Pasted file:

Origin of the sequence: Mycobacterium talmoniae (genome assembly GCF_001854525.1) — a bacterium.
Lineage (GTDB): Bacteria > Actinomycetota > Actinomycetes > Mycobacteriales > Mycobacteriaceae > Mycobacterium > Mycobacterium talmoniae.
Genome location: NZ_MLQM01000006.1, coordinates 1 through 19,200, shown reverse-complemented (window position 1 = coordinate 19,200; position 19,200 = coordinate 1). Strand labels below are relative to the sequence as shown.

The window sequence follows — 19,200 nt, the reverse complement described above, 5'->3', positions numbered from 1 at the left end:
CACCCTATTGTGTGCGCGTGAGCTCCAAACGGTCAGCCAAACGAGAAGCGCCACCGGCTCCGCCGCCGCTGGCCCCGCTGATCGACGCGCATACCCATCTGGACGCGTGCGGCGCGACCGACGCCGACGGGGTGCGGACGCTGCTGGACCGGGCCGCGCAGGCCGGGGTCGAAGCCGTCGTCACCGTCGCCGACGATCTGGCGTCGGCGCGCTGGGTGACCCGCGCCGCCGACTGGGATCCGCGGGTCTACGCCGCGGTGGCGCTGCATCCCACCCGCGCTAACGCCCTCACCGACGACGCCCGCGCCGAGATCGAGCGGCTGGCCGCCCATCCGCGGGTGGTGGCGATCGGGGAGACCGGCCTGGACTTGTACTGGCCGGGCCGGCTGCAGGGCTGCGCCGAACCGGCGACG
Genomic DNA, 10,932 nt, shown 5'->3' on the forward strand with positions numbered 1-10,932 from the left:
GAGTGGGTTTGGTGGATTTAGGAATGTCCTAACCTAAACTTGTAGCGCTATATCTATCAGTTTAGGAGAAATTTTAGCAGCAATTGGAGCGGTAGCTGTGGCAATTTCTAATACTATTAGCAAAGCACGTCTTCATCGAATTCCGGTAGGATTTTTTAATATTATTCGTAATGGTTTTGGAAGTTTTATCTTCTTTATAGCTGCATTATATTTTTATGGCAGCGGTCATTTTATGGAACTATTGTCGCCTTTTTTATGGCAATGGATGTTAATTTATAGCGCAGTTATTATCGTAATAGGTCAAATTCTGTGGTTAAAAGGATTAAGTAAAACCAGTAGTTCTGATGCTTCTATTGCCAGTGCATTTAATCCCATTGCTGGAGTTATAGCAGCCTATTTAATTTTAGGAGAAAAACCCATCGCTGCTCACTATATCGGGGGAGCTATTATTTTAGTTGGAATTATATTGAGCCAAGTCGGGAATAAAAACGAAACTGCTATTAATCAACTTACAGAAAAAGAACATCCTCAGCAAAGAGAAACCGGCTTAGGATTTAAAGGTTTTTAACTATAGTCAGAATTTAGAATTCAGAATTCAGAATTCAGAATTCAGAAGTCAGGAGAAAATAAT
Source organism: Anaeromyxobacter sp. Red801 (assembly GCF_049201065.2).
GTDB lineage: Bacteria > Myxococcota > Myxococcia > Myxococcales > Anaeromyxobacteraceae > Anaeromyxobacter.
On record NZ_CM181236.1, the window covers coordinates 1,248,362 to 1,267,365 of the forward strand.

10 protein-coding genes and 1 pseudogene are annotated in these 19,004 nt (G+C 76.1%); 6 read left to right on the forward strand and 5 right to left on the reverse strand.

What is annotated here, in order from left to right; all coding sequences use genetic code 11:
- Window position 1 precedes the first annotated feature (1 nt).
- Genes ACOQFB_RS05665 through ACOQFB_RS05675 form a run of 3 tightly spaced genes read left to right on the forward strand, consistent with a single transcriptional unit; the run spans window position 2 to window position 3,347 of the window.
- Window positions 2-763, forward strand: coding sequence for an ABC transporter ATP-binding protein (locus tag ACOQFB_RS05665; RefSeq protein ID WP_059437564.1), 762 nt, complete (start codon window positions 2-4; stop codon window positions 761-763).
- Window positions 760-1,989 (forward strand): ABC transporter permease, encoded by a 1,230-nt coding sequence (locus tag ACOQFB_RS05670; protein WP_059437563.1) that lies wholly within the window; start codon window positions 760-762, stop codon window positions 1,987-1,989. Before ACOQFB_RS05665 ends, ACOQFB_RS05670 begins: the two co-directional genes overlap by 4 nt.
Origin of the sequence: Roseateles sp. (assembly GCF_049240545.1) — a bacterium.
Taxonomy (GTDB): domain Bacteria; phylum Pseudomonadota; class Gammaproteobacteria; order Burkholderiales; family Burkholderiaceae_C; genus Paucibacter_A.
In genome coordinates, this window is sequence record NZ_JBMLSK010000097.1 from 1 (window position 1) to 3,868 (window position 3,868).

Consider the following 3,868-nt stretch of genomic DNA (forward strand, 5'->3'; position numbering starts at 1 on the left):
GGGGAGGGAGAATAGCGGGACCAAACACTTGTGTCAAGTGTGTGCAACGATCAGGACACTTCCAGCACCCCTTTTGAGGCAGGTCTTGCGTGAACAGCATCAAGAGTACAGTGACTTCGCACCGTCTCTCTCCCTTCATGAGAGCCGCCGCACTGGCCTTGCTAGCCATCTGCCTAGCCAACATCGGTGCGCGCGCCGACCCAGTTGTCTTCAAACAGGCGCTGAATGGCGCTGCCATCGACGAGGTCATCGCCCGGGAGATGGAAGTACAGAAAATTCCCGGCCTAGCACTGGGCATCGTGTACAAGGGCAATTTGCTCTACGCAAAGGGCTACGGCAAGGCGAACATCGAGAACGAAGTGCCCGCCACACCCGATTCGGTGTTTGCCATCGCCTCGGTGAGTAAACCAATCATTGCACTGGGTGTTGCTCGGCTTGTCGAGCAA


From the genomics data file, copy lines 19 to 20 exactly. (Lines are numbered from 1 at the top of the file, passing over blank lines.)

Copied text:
In genome coordinates, this window is sequence record NZ_JBMLSK010000097.1 from 1 (window position 1) to 3,868 (window position 3,868).

Consider the following 3,868-nt stretch of genomic DNA (forward strand, 5'->3'; position numbering starts at 1 on the left):